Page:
The Durban campus of the University of KwaZulu-Natal. Picture: SUNDAY TIMES
The Durban campus of the University of KwaZulu-Natal. Picture: SUNDAY TIMES

Transformation has been high on the agenda of our universities. Central to this is the constitutional imperative of creating a nonracial and nonsexist society. It is also about ensuring South Africa is able to benefit from all of its intellectual resources. The results are largely disappointing.

It is for this reason that the achievements at the University of KwaZulu-Natal are so impressive. By 2011, 33% of the academic leadership was female (0% in 2004) and 67% was black (38% in 2004). There was also an improvement in research and knowledge production, with 81.3% of staff being active in research and research productivity rising from 46% to 61%. This is encouraging: it shows (it) is not about numbers, it is also about qualitative improvement. The force behind this achievement is Oxford-educated vice-chancellor and renowned immunologist Malegapuru Makgoba.

In an age in which many students graduate to unemployment, it is heartening that 84% of the university’s graduates are employed within six months of graduation. It has ensured that its curriculum is in sync with the changes in the market and the economy.

It is a strategic change that gears the institution for the future. This is the kind of change that some would have us believe borders on the impossible. The fact that the change took only seven years to achieve is remarkable. It required galvanising the entire institution around a compelling vision.

One would have expected that these improvements would have generated a lively debate on what constitutes transformation and leadership. That it has not, reflects on the type of society we have become. We are so caught up in negativity that even when solutions to our problems are presented to us, they remain unnoticed. Headlines are reserved for bad news. The more strident and cataclysmic the prophets of doom, the more editorial space they get.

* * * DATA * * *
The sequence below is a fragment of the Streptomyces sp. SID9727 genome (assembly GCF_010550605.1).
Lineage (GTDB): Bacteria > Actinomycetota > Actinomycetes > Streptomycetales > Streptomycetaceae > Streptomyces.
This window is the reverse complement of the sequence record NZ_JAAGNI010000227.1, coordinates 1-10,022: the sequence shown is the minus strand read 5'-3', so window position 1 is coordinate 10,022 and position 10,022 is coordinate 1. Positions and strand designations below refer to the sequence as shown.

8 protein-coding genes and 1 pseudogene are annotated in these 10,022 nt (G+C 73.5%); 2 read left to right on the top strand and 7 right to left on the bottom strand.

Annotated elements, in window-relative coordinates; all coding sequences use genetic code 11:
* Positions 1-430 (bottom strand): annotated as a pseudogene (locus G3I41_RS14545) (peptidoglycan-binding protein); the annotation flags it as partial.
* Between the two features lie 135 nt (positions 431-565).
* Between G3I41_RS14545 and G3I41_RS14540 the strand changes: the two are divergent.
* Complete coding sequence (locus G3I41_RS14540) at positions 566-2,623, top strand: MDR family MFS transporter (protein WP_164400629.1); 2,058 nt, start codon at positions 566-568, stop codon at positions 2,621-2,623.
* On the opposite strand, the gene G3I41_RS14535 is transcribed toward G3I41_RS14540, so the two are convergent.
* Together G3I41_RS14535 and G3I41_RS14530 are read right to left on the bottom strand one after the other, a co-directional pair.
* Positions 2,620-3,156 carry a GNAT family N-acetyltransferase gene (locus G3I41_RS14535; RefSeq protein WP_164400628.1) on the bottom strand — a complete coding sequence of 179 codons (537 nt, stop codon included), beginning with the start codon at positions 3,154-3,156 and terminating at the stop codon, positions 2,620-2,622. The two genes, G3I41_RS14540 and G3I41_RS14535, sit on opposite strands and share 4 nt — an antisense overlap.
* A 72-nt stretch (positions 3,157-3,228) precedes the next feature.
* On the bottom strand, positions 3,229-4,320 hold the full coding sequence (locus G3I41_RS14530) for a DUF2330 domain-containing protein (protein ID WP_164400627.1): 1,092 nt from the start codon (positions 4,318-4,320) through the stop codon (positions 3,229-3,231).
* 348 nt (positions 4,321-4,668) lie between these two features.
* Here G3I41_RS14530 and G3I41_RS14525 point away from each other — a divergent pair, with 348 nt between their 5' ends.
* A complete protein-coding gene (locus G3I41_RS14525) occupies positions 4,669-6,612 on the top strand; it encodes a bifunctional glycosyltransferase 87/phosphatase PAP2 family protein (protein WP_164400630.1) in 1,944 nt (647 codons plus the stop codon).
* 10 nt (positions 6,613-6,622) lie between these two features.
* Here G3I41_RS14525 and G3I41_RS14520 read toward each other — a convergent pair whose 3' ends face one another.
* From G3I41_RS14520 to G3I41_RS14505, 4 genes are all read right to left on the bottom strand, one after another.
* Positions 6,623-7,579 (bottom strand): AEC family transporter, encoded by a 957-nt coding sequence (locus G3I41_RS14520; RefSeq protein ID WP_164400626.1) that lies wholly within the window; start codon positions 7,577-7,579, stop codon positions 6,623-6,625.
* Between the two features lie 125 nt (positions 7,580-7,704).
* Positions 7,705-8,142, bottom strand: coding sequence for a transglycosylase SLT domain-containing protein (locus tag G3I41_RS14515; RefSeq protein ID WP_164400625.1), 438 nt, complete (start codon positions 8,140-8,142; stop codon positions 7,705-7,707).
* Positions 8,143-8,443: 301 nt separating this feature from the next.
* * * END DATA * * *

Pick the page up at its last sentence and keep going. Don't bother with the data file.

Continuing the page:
Indeed, much of the so-called intellectual activity is stale and sterile in that it does not lead to any change. You need not finish an article or an opinion piece to know that it would end by saying that South Africa is on a perilous path and that we need bold leadership. And often those who shout from the rooftops, seldom provide the kind of leadership they expect from others.

Understandably, KwaZulu-Natal University’s achievements will be unsettling in some quarters as they shatter popular myths and national narratives about transformation.

One shattered narrative, commonly advanced with predictable and monotonous frequency by those opposed to institutional transformation, is the notion that you cannot find blacks and women for positions of academic leadership. The numbers speak for themselves. The percentage of professors with doctorates in the national system in 2010 was 84%; at KwaZulu-Natal it was 87%. The same is true for its associate professors and senior lecturers with doctorates being above the national average (78% to 70% and 59% to 41%, respectively).

Another shattered narrative is that the appointment of blacks and women translates into the lowering of standards — this is easily disproved by looking at the university’s research productivity.

Another important narrative has to do with the behaviour of blacks and women in positions of authority. The oppressed suffer from the notion of being "the only black person" or "the only woman" syndrome. Instead of taking others along as they climb, they become an impediment to empowerment. Their newfound status makes them forget that were it not for the many struggles and sacrifices that were waged on their behalf, it would have been impossible for them to rise to those positions. They assimilate and become defenders of the status quo.